Emotional Life of the Toddler
"Every generation Western Civilization is invaded by barbarians. We call them children." — Hannah Arendt
Alicia F. Lieberman begins with a milder version of the same sentiment:
In the raising of every toddler, society recapitulates its own development. When a child is caught between the impulse to strike out and the fear of its consequences, conscience begins to be formed and civilization begins.
Mom speaks very highly of a classic Russian book called От Двух до Пяти (from Two to Five) which is a sort of proto-listicle of funny things small children say. It's fun, but I feel that as a parent I get a lot of these gems delivered to me on a daily basis from my own children.
Anyway, the author cites this exact book on toddler creativity. Struck me as a relatively rare of example of US-Russian citation.
Many vignettes are dispersed throughout this book too, some instructive and very relatable scenes. For example of Sonia, a 2.5 year old who sings loudly at the dinner table, diverting attention from the adult guest conversation.
Other stories are more creative and thought provoking, or just plain funny:
Damian is sitting at a table in his day care center, slowly moving his jaws and mouth while staring into space. "What are you chewing, Damian?" asks his caregiver. "I'm chewing Mommy," replies Damian dreamily.'
Somehow the author can contain her laughter and respond seriously and eloquently:
Damien's answer tells us with haikulike conciseness about a major aspect of the toddler's child care experience: missing the parent, yet holding on to her through a combination of memory, hope, and imagination. By chewing on his mother's image, Damian is carrying her in the most reliable place of all-inside himself.
Raw human insight
When words are not enough:
Putting things into words has an inherent alienating effect because the part of the experience that remains unnamed is cut off and fragmented from the portion that is given official existence through language... When a precious toy is broken, words such as "sad" or "disappointed" cannoy possibly capture the enormity of the child's loss...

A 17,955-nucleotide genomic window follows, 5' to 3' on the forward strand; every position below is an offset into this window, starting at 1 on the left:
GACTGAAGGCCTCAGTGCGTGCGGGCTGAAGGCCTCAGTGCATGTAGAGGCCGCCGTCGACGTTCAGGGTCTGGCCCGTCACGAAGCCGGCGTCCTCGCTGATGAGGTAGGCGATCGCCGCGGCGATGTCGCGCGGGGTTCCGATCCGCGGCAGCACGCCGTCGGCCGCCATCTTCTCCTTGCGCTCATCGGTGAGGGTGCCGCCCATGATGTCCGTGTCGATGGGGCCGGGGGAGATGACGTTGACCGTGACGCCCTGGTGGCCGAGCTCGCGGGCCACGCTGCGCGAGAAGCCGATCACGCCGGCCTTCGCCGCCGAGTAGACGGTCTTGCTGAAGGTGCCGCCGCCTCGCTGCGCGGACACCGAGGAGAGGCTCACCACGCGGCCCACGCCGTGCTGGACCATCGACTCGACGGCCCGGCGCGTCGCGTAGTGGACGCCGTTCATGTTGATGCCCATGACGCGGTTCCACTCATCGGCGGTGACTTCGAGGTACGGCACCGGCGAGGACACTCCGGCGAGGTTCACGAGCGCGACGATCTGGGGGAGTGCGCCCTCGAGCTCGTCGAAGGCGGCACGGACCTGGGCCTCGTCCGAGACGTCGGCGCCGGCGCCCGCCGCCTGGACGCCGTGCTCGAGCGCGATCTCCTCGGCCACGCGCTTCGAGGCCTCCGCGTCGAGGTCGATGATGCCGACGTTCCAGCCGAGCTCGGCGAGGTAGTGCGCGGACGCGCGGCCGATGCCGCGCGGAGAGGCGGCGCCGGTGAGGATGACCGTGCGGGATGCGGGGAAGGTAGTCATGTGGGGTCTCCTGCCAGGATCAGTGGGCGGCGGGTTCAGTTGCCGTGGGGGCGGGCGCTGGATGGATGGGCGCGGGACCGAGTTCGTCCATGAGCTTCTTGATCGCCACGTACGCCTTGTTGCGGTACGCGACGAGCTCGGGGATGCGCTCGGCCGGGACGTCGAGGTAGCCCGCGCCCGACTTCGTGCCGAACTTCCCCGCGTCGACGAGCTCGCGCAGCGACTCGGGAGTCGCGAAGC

Coaxing children to express their feelings in words before they are ready alienates them from access to the unspeakable realms of experience and teaches them wrongly that talking is equivalent to feeling.
On age-related fear:
Throughout the life cycle the age-specific sources of anxiety have to do with life tasks we understand only imperfectly and have many fantasies about. For junior toddlers, this may center on movement and toilet training; for senior toddlers and 3- and 4-year-olds, on the differences between boys and girls and how babies are made; for young adults, on the secrets of love; for very old people, on the mysteries of death and the world beyond. We tend to be afraid of what we do not know, and toddlers are no exception.”
On play as simulation
Erik Erikson proposed the theory that play is the childhood version of a lifelong human propensity: setting up model situations to experiment with different ways of controlling reality. While playing, the toddler relives past events and in this process alleviates lingering anxiety and fear over what happened by “playing it out," just as adults derive emotional relief by “talking it out."
On toddlers vs. teenagers (I am afeared):
Not until adolescence will parents face as many dilemmas in rais ing their children as they do in the toddler years. In fact, the second and third years of life are excellent practice for the challenges posed by a teenager. Toddlerhood resembles adolescence because of the ra pidity of physical growth and because of the impulse to break loose of parental boundaries. At both ages, the struggle for independence exists hand in hand with the often hidden wish to be contained and protected while striving to move forward in the world.
Interesting take on parental discord: sometimes it's okay to resolve mild disagreements in front of a toddler. This demonstrates how adults resolve conflict. Doing this may be better than trying to hide animosity and build up an atmosphere of tension.
Great passage on guilt. Scenario with Cynthia not wanting to stay with a babysitter. She is precocious and tells her mom things like “I will miss you too much” and “why are you going without me?” Her mom feels bad, alternating between reassurance that it’ll be fine and admonishment that the child should stop whining.
The remedy? A less accepting response. Assert with confidence that it’s gonna be ok.
Won’t Cynthia fee guilty if she is told that her mother doesn’t arove of her behavior? If she does her ability to feel guilty at 40 months will actually speak well for her emotional development. As they grow children like adults need to experience remorse when they do something that is not acceptable to others. Guilt is a useful emotion when felt in response to specific damaging behavior. It is unhealthy only when it is pervasive, as in the Case of children who constantly worry they’re doing something wrong.
The formula of this book is to take ordinary moments in child rearing, buttress them with funny and creative anecdotes, and then deliver profound truths about human existence.
This is not a "how to" guide, or a collection of weird tricks to raise your children. It's so far the best written child rearing book I've encountered.